This operation has been modified as per budget revision 3 (see below)
Chronic food insecurity affects 2.5 million people in the Niger; millions more are affected by transitory food insecurity during lean seasons, leading to increased mortality among young children. Chronic malnutrition affects half of all children, and acute malnutrition rates reach the World Health Organization’s emergency threshold.
Poor households increasingly rely on coping mechanisms that drain their resources, limit human capital development and reduce their capacity to cope with shocks; the most vulnerable take one to three years to recover from a crisis. Assistance over an extended period is needed to lift communities out of extreme poverty and enhance their resilience to shocks.
PRRO 200583, in accordance with the Strategic Plan (2014–2017), aims to save lives, protect livelihoods and enhance the resilience of vulnerable communities through food and cash transfer modalities. The aims are:
- Reduce the impact of seasonal stresses and prevent a peak in acute malnutrition and mortality, focusing on children under 2 as part of a safety net for households (Strategic Objective 1).
- Increase access to assets and food through land regeneration, water harvesting and local purchases (Strategic Objective 3).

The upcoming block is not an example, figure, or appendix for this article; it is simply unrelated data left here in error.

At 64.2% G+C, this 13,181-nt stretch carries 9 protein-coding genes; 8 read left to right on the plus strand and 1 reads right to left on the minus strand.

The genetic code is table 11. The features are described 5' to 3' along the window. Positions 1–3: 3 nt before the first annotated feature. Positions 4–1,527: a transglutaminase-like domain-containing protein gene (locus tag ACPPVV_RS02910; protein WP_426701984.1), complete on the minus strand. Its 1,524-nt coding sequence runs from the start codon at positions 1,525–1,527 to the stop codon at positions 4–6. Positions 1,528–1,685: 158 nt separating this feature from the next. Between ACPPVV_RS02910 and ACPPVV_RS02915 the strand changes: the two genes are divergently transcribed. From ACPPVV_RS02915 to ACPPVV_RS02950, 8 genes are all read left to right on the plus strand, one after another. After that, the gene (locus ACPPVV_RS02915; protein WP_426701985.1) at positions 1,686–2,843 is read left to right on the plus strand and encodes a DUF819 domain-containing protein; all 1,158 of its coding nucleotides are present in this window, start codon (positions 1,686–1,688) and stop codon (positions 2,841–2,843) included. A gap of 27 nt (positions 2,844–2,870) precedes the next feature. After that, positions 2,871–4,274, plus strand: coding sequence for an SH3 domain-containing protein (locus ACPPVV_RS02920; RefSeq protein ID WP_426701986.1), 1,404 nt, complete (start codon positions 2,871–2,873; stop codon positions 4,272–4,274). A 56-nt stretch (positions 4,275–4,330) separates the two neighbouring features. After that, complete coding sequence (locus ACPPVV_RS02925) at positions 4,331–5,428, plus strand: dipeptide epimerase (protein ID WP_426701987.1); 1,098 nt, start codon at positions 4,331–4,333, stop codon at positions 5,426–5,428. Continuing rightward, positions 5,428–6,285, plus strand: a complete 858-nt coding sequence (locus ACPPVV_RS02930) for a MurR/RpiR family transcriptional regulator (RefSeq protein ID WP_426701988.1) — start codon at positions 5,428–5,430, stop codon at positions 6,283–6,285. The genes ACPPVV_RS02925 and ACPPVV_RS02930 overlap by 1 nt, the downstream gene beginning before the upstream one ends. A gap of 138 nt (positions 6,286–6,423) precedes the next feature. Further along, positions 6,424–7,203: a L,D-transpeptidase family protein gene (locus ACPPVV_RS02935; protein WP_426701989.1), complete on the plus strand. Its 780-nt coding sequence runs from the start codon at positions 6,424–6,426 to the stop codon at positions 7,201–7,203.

- Support integrated safety nets: treat acute malnutrition in children aged 6–59 months and pregnant and lactating women, and implement community-based interventions to prevent malnutrition and improve access to and retention in education (Strategic Objective 4).
WFP has worked with the Government and other partners to provide an integrated, flexible assistance package for the targeted communities. Capacity development will be mainstreamed throughout the project with a view to maximizing sustainability, with support from the Government. Community-led responses implemented with partners will address seasonal needs.
Budget revision 3 to PRRO 200583 proposes to increase the direct support cost (DSC) rate to cover increased DSC costs. The revision also reduces requirements for targeted food assistance (TFA) and nutrition prevention activities, specifically blanket supplementary feeding (BSF), planned as a contingency measure for the 2015 lean season. These requirements have been reduced by 76 percent for all food and cash transfer costs